Martin, J L (2010) Popular Political Oratory and Itinerant Lecturing in Yorkshire and the North East in the Age of Chartism, c 1837-1860. Doctoral thesis, University of York.

Itinerant lecturers declaiming upon free trade, Chartism, temperance, or anti-slavery could be heard in market places and halls across the country during the years 1837-60. The power of the spoken word was such that all major pressure groups employed lecturers and sent them on extensive tours. Print historians tend to overplay the importance of newspapers and tracts in disseminating political ideas and forming public opinion. This thesis demonstrates the importance of older, traditional forms of communication. Inert printed pages were no match for charismatic oratory. Combining personal magnetism, drama and immediacy, the itinerant lecturer was the most effective medium through which to reach those with limited access to books, newspapers or national political culture. Orators crucially united their dispersed audiences in national struggles for reform, fomenting discussion and coalescing political opinion, while railways, the telegraph and expanding press reportage allowed speakers and their arguments to circulate rapidly.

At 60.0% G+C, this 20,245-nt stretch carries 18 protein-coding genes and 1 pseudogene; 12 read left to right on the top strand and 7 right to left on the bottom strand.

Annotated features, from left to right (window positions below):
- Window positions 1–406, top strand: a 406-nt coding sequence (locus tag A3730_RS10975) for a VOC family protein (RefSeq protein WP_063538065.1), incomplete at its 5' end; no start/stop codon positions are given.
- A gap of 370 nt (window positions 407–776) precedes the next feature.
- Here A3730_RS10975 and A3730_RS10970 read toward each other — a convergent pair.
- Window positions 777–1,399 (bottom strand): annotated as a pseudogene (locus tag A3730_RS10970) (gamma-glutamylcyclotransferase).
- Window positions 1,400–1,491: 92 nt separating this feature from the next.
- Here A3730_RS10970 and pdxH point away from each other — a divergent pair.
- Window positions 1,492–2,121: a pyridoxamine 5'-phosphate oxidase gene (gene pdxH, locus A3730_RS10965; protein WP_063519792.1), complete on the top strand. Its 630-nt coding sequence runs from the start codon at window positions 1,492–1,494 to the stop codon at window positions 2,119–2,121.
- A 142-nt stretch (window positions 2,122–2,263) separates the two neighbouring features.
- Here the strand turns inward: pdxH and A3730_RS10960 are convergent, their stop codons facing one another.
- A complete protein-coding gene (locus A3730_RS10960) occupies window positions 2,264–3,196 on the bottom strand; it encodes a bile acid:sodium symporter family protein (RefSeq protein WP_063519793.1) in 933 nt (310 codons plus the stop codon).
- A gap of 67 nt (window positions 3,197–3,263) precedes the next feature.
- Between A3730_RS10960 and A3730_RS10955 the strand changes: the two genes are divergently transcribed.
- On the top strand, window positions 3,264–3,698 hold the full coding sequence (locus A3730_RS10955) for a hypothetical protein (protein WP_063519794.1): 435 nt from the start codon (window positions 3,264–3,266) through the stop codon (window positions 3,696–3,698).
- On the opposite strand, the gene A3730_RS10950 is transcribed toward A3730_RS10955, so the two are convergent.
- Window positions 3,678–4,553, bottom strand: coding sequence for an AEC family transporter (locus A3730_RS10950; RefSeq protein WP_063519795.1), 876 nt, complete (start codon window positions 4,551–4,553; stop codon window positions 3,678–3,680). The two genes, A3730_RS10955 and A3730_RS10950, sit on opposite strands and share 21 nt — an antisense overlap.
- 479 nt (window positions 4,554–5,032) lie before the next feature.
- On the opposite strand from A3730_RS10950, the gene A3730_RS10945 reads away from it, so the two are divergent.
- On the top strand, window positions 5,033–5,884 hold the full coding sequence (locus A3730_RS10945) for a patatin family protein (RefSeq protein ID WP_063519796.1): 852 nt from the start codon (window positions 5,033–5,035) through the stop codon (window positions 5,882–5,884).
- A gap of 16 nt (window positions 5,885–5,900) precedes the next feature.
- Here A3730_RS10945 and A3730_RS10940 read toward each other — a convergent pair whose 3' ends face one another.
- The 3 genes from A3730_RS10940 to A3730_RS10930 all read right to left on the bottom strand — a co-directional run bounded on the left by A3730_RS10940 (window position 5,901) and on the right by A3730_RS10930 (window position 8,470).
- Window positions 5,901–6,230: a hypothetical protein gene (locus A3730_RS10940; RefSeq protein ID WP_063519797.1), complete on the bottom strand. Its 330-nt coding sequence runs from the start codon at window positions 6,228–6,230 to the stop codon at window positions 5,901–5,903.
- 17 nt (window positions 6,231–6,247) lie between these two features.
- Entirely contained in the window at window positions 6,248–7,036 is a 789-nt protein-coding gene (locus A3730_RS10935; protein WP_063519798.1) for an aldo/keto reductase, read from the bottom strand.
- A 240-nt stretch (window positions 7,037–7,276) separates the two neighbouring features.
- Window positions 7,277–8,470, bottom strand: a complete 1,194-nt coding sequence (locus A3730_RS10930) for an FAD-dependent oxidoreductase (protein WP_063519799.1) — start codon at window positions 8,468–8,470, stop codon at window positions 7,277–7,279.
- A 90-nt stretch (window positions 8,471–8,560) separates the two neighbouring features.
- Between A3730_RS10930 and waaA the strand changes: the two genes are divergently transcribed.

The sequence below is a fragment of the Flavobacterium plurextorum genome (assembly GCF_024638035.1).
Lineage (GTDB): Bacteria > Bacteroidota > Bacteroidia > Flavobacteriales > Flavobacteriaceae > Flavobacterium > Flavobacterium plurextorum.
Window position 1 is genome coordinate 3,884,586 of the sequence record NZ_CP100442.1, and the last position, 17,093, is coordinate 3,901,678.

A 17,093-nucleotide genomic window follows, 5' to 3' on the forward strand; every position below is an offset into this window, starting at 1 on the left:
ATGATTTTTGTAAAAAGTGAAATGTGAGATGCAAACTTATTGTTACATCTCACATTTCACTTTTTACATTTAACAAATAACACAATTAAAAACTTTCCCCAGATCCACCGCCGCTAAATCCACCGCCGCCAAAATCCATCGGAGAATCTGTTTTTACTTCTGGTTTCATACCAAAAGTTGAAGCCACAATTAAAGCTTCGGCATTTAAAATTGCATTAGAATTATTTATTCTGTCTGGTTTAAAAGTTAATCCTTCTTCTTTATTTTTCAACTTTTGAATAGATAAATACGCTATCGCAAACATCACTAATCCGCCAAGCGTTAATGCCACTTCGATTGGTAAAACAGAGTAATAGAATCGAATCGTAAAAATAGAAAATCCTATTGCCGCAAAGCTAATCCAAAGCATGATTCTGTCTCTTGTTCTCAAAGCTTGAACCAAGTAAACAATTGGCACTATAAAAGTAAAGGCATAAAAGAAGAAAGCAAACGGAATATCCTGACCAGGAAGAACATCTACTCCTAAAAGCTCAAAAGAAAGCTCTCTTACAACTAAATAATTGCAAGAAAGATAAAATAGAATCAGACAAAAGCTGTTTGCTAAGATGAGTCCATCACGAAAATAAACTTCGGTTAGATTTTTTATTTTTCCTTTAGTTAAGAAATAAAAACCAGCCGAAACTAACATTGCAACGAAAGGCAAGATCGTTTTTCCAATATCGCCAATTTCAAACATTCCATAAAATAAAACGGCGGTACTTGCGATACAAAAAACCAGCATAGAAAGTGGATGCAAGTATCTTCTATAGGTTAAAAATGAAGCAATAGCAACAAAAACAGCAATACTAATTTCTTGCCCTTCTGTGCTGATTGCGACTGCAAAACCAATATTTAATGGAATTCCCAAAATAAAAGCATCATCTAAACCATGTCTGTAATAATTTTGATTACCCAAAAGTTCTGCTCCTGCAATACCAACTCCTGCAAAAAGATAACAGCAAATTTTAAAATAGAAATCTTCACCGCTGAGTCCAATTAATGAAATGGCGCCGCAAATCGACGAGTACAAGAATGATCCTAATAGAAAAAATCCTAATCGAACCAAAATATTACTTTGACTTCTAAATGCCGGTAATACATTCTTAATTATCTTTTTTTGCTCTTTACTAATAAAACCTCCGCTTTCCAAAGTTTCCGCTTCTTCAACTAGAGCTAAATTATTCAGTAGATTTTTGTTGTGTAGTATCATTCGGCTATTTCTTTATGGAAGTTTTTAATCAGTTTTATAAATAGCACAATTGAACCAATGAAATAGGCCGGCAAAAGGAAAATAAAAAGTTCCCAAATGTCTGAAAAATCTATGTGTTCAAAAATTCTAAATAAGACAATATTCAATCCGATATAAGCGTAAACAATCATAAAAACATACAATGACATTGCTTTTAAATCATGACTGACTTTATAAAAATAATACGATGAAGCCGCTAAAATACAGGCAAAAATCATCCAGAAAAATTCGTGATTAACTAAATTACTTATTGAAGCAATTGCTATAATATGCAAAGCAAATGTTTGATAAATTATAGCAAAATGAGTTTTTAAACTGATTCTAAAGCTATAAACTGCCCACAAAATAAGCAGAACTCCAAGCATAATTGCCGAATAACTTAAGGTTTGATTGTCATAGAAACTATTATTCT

Understanding of political oratory and public meetings has been skewed by over-emphasis upon the hustings and high-profile politicians. This has generated two misconceptions: that political meetings were generally rowdy and that a golden age of political oratory was secured only through Gladstone’s legendary stumping tours. However, this thesis argues that, far from being disorderly, public meetings were carefully regulated and controlled offering disenfranchised males a genuine democratic space for political discussion. Its detailed research into Yorkshire and the North East, demonstrates both the growth of popular political speechmaking and the emergence of a class of professional lecturers. It identifies a paradigm shift from classical oratory to more populist styles of speaking, as more humble speakers took to the platform; and it argues that through the growth of popular political oratory the platform had been rehabilitated by the 1860s and the lecture format commercialized.

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